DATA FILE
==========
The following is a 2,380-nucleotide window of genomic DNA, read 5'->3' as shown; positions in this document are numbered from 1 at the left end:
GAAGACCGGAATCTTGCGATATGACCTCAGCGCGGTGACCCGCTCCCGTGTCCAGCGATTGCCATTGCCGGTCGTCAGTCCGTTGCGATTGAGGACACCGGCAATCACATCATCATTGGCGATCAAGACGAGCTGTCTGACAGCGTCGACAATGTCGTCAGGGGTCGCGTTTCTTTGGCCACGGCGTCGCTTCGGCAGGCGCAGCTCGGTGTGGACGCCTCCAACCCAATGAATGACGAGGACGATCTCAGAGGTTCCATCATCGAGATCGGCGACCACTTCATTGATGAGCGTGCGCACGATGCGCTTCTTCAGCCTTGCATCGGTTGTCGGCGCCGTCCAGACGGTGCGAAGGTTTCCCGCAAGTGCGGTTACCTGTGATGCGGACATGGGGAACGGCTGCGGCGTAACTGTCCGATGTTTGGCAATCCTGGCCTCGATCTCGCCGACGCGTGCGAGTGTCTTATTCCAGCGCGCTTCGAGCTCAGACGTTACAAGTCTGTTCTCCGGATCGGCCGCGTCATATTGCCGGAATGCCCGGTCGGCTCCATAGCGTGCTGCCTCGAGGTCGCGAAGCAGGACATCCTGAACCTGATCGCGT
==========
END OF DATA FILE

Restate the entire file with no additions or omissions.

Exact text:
The following is a 2,380-nucleotide window of genomic DNA, read 5'->3' as shown; positions in this document are numbered from 1 at the left end:
GAAGACCGGAATCTTGCGATATGACCTCAGCGCGGTGACCCGCTCCCGTGTCCAGCGATTGCCATTGCCGGTCGTCAGTCCGTTGCGATTGAGGACACCGGCAATCACATCATCATTGGCGATCAAGACGAGCTGTCTGACAGCGTCGACAATGTCGTCAGGGGTCGCGTTTCTTTGGCCACGGCGTCGCTTCGGCAGGCGCAGCTCGGTGTGGACGCCTCCAACCCAATGAATGACGAGGACGATCTCAGAGGTTCCATCATCGAGATCGGCGACCACTTCATTGATGAGCGTGCGCACGATGCGCTTCTTCAGCCTTGCATCGGTTGTCGGCGCCGTCCAGACGGTGCGAAGGTTTCCCGCAAGTGCGGTTACCTGTGATGCGGACATGGGGAACGGCTGCGGCGTAACTGTCCGATGTTTGGCAATCCTGGCCTCGATCTCGCCGACGCGTGCGAGTGTCTTATTCCAGCGCGCTTCGAGCTCAGACGTTACAAGTCTGTTCTCCGGATCGGCCGCGTCATATTGCCGGAATGCCCGGTCGGCTCCATAGCGTGCTGCCTCGAGGTCGCGAAGCAGGACATCCTGAACCTGATCGCGT